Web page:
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St Mary's Festival of Learning and Teaching is our flagship annual learning and teaching event.

The Festival brings together colleagues from St Mary's, our collaborative partners and other universities to explore our teaching practices around key themes in higher education.

We are pleased to announce Dr Helen King, Deputy Director (Academic Practice) at the University of the West of England, as a keynote speaker at the Festival.

Dr King has written extensively on the theme of expertise in higher education and we are very excited she can join us. Read more about her work on her blog and follow her on Twitter: @drhelenking

Register for the 2021 Festival

Festival programme

Programme: Day 1 (24th June)

Programme: Day 2 (25th June)

Call for papers

The coronavirus pandemic has radically reshaped established teaching practices in higher education. We have had to draw on our expertise as academics to teach in unfamiliar ways, rapidly develop our expertise in online and blended learning, and develop new ways of harnessing expertise in our institutions to meet the challenges of the pandemic. Recent educational development research has attempted to describe the nature of expertise in higher education. For example, King (2020) considers expertise to be the product of how to teach in our disciplines, the ‘artistry’ of teaching, and the constant evolution of our practices through purposeful professional development. Van Dijk et al. (2020) suggest six tasks can be used to describe expertise in higher education teaching: teaching and supporting learning, educational design, assessment and feedback, leadership and management, scholarship and research and professional development. Our practices across all dimensions of expertise have been disrupted by the pandemic, and critically reflecting on our response to these changes is itself a valuable part of our professional development.

The pandemic has also provided an opportunity to think about the expertise that our graduates need to contribute positively to a complex and interconnected world, and the effective teaching practices that support their development. Our graduates will spend many decades as citizens addressing complex societal issues that have yet to emerge, and futureproofing them to engage proactively with these challenges requires new forms of expertise. Our students are experts in their own right - in what works in online and blended learning, in learning from home and how to design flexible learning: how can this expertise be integrated into our approaches to learning and teaching?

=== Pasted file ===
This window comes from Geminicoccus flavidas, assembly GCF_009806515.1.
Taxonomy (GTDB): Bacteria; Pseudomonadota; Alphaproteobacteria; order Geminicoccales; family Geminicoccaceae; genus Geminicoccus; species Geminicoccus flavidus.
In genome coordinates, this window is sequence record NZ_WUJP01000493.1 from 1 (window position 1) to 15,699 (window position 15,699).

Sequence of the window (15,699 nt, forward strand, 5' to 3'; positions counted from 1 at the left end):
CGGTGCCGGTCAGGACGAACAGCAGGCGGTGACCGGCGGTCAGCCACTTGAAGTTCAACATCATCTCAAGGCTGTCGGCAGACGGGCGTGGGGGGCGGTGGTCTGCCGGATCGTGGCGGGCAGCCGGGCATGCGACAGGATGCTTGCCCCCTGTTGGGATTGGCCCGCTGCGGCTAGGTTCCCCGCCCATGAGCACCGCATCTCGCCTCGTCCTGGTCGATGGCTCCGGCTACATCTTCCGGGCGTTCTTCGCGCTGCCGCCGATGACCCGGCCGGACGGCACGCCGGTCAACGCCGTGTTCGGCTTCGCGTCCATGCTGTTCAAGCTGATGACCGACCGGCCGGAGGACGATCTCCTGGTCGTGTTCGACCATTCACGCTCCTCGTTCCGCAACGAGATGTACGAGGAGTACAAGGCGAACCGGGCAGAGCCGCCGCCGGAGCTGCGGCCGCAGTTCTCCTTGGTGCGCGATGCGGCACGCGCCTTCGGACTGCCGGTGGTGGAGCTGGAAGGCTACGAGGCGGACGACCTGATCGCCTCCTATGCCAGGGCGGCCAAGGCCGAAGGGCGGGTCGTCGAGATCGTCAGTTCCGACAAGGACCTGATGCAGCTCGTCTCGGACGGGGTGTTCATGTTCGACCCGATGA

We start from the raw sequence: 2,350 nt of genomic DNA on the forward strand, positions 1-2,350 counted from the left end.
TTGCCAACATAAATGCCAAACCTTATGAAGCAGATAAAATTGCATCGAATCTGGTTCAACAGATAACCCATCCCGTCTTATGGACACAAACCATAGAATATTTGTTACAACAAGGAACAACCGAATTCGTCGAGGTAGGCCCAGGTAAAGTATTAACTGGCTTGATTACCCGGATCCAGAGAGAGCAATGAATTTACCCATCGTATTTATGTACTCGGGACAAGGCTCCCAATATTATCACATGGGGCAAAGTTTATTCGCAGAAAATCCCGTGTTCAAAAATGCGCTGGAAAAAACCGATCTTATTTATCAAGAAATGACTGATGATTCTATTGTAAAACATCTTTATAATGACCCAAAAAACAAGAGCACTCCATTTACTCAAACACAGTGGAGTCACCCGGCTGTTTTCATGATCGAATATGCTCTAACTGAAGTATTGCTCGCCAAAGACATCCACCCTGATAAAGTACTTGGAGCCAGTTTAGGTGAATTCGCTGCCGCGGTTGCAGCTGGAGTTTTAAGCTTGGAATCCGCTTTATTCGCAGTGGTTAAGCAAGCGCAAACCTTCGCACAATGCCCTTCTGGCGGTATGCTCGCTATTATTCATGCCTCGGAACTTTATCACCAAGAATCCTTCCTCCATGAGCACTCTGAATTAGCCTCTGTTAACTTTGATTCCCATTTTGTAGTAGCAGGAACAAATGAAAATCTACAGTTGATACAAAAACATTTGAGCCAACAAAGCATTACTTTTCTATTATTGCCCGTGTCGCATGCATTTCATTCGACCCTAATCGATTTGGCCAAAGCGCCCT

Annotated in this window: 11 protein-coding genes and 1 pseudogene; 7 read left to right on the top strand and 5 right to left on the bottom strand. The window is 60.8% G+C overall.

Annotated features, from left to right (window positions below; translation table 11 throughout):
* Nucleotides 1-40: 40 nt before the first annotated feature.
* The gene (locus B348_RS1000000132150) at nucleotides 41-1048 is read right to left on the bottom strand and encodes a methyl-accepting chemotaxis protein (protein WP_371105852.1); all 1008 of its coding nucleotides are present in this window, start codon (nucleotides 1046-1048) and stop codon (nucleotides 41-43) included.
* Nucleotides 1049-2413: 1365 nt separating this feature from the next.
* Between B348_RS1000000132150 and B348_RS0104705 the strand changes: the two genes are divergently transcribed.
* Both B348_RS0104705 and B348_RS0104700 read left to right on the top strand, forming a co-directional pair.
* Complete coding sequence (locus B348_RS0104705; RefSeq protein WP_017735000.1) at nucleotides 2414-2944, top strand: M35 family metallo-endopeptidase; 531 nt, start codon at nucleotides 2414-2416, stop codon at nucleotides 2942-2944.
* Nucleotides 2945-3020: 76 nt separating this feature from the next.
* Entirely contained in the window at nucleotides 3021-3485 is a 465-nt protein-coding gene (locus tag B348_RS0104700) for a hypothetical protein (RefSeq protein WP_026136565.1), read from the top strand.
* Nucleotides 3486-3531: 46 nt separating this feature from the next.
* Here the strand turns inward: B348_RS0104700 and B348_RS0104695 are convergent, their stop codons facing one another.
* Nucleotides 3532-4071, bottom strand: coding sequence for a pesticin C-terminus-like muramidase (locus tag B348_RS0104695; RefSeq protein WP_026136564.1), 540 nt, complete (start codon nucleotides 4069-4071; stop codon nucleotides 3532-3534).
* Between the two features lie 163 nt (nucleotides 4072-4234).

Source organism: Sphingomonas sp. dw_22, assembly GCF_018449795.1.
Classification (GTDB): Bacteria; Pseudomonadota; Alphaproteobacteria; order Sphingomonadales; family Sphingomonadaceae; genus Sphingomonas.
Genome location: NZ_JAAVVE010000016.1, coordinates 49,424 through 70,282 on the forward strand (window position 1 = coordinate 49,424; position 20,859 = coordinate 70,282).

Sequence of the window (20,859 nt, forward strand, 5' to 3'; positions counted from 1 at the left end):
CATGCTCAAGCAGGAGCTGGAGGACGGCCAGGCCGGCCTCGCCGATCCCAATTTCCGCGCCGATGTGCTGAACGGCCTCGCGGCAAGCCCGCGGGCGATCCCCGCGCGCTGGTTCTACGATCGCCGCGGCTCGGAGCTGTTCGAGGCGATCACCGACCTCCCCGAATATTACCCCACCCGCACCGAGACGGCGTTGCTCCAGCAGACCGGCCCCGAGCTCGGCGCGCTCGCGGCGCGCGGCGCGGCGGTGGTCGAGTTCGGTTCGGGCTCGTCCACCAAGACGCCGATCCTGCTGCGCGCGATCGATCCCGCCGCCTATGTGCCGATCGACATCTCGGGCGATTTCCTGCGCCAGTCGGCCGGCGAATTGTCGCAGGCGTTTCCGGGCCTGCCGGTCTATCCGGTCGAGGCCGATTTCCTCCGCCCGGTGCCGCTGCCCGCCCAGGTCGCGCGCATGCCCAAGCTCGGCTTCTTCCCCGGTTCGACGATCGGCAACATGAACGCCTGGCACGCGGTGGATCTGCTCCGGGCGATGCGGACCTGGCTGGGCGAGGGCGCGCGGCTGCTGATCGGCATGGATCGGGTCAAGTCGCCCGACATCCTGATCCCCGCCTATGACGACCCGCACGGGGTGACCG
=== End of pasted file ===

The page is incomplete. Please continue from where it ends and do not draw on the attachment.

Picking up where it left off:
By framing our learning and teaching practices as a co-created body of expertise, we aim to critically explore what it means to be an expert practitioner in higher education, and to reflect on how diverse forms of expertise can contribute to delivering a high-quality inclusive learning experience. Our Festival aims to explore:

  • The successes we have had in deploying collaborative expertise to support students during the coronavirus pandemic
  • The extent to which students are experts in their own learning and curricula
  • How to incorporate diverse forms of expertise from inside and outside of universities to develop high-quality and inclusive blended learning experiences
  • How postgraduate and doctoral researchers and their supervisors have had to reshape their expertise to undertake and support research projects
  • The ways that we acquire and reshape our own professional expertise through teaching experiences, critical self-reflection and academic CPD
  • How to develop student expertise to address the grand challenges and wicked problems of the 21st century (Rittel & Webber, 1973; Peters & Tarpey, 2019)
  • The expertise that professional and support services can bring to curriculum design
  • Innovative approaches to using disciplinary research expertise to enhance learning and teaching

We welcome submissions in the following formats

  • Presentation (15 mins presentation followed by 15 mins discussion): Presentations should be clearly aligned to the themes of the Festival, and we strongly encourage approaches to engage the audience. 
  • Roundtable discussion (1 hr): These should provide a structured, engaging and inclusive opportunity for participants to reflect on and discuss an issue or topic relating to the themes of the conference. We particularly welcome discussions that include interactive components such as breakout rooms, polls and other online collaboration tools. 
  • Interactive workshop (1 hr): Interactive workshops should engage participants in a structured series of activities in which they can explore one or more Festival themes. Workshops that enable participants to interact with each other using collaboration tools are encouarged. 
  • Lightning talks (5 mins): Lightning talks are strictly timed to be 5 minutes by the Session Chair. They are an ideal way to explore a well-defined issue or topic relating to the Festival theme. 

The Call for Papers opens on Wednesday 14th April 2021.

  • Monday 24th May 2021, 12pm: Deadline for submissions closes.
  • Friday 28th May 2021: Decisions on submissions will be communicated to presenters.
  • Week commencing 7th June 2021: Festival Programme published. 

Submit a session

Submissions are now closed for the 2021 Festival.

We welcome submissions from St Mary's staff and students, and from colleagues and students at other insitutions. Please email us at if you have any questions or would like to discuss your submission.

Submit your session proposal